Model UN: Growing and Going Ivy

Model UN is a club for high school students that helps improve members’ debate and cooperation skills by simulating the United Nations. On January 29, a group of seven students from MCDS attended a Model UN conference in Philadelphia hosted by University of Pennsylvania. For three days, in the heart of downtown Philadelphia, with 3000 other students from schools throughout the United States, members of Model UN had the opportunity to debate international conflicts that currently face the actual United Nations.

For those who don’t know how it works, here is a quick explanation. Each delegation, (the group of students from one school) is assigned a country, and either one or two people represent this country in each committee. Committees are groups of countries that get together to solve a problem by passing a resolution, or a paper that resolves the problem set at hand for the committee to resolve prior to the start of the conference. There are many committees made to be able to handle all different types of international dilemmas.

When MCDS attended ILMUNC (Ivy League Model United Nations Conference), our delegation was assigned the country of the Federated States of Micronesia and we were divided into 5 different committees. Ryan Finvarb, a freshmen who participated in UPenn thinks that “Even though our country, Micronesia, is not very dominant in the global community, we were most definitely able to take a lot out of it for future conferences.”

With only seven delegates, we were a very small delegation compared to some of the other schools that attended the conference. This shows that the Model UN club at this school is in a growing state. “It was an adequate number but I believe that girls should also participate. This year’s team, with the exception of one or two students, lacked experience, with the exception of one of two, the rest did not attend a previous meeting,” said Doctor Conea, the faculty advisor on the trip and the whole club itself.

The officers chose to go by assembling a list of the conferences that interested us, cross checking with any schedule conflicts, then finally presenting this to the rest of the club. From there, club members chose which ones they want to go and UPenn had the most people interested in it. After UPenn was selected and the delegates that were to attend was clear, it was time to prepare to represent Micronesia. To do this it was important to educate ourselves on the general state of the country. Then, read and study the two topics that our committees would be debating and attempting to resolve. For example Ryan Finvarb said he was “expected to research about the topics being cyber security and  foreign military intervention in internal conflicts.” With the help of a packet provided by the conference and the internet, we became experts on Micronesia’s standpoint on everything from cyber terrorism to world hunger depending on what our committee was on. With that each delegate wrote a one page paper on the one topic they had studied and submitted it to the moderators and chairs of their committees. At that point we were all ready to go and represent.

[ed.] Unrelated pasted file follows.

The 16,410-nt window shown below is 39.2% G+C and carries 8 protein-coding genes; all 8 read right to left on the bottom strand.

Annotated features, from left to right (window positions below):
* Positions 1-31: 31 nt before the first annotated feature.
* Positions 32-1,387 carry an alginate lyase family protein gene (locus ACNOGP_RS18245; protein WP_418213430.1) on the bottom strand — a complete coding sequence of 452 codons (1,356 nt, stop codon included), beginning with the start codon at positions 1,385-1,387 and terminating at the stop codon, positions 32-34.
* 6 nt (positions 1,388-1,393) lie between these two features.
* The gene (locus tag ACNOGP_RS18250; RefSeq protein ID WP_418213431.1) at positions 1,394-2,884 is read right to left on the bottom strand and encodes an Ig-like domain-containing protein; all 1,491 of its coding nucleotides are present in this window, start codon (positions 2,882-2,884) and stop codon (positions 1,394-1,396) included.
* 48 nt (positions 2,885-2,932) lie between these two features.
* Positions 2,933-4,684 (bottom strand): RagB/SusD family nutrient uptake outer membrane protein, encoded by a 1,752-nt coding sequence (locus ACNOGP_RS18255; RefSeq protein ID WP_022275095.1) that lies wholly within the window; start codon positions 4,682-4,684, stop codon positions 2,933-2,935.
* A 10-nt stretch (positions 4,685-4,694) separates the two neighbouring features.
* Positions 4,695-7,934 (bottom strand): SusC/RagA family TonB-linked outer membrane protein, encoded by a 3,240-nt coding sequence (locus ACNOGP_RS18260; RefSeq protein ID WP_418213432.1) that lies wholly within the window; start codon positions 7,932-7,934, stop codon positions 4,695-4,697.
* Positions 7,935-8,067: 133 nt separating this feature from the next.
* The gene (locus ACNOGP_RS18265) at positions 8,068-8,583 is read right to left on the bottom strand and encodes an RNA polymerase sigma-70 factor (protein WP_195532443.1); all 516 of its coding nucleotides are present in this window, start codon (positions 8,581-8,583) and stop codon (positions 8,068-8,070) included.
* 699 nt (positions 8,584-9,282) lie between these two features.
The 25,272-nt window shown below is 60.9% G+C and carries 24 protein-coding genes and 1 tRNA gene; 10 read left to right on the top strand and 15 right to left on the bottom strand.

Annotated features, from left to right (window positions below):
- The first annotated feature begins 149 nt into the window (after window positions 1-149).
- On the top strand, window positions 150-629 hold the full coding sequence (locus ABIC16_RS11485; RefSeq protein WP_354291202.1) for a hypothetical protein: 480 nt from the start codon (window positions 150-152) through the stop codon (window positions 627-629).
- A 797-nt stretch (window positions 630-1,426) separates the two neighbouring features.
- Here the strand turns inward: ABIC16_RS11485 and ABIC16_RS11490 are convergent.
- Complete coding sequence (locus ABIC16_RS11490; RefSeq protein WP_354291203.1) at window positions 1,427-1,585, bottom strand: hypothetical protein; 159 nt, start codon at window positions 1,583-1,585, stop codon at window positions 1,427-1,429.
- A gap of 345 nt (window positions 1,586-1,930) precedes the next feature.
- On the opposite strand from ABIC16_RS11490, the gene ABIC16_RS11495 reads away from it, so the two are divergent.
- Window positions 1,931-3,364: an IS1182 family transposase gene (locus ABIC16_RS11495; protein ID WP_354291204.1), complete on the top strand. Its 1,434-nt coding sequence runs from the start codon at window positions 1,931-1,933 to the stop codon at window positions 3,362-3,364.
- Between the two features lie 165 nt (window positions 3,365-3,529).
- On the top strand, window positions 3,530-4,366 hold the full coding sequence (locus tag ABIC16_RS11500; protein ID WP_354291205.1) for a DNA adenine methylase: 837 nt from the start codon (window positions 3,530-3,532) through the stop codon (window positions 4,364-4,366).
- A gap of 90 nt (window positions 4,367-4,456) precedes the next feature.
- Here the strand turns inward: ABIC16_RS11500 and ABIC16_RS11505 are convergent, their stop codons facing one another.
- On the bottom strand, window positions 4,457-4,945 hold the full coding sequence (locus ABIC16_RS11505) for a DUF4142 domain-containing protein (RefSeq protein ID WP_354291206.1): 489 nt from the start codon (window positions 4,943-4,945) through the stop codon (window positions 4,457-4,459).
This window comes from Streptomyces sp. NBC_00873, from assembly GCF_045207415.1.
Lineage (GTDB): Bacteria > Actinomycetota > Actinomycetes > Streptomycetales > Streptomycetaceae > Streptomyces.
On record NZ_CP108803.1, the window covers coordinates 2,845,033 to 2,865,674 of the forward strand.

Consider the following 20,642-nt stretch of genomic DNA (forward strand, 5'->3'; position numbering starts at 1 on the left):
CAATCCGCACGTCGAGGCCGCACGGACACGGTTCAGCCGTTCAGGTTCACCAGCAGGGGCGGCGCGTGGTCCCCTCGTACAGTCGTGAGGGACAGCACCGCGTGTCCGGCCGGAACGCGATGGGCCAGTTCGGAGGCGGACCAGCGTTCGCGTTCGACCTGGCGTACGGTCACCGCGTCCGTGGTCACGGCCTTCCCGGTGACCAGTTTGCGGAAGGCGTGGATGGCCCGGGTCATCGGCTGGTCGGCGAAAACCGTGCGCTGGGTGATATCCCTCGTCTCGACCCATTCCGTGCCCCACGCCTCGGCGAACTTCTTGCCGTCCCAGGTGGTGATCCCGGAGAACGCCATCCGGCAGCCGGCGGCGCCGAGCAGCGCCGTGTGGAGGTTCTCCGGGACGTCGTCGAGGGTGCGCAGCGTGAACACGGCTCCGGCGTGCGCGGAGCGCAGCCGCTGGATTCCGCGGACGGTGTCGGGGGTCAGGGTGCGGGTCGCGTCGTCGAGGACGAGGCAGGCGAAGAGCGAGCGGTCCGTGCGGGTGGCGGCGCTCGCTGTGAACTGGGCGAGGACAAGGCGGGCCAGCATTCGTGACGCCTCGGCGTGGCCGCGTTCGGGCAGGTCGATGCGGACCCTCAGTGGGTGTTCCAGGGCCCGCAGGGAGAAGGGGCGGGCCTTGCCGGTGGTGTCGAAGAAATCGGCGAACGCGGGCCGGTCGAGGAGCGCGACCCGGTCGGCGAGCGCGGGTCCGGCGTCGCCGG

UPenn is not the only conference we are attending. University of Miami hosts a conference every year and we have gone there many years. It is an obligation if you want to join the club to go to this conference. Our goal for next year is to make this our competitive conference where everything we have learned from the conference we held and ones visited out of state come together. Doctor Conea, “expects that in the future, (students will have) a better understanding of what it is required from a delegate not only to attend but win at an Ivy League conference. I also expect a greater respect towards knowledge, in general, and specific knowledge pertaining to the conference, in particular. Regardless, I am very proud of all those who gave up their weekend to do work!”

Although the club is not too big, we are planning to host a local conference here on campus with about 10-15 schools. Last year, there was a conference held by MCDS, but because of changing leadership roles we were unable to plan it this year. Next year the officers will be more organized and will be able to make it happen. This conference will hopefully be larger than the first, more organized, and more of a learning conference instead of a competitive one.

Model UN is a great club at MCDS where students can practice their debate and research skills and immerse themselves in interesting international dilemmas at conferences around the US hosted by some of the best colleges in the US. There has never been a better time than to join now.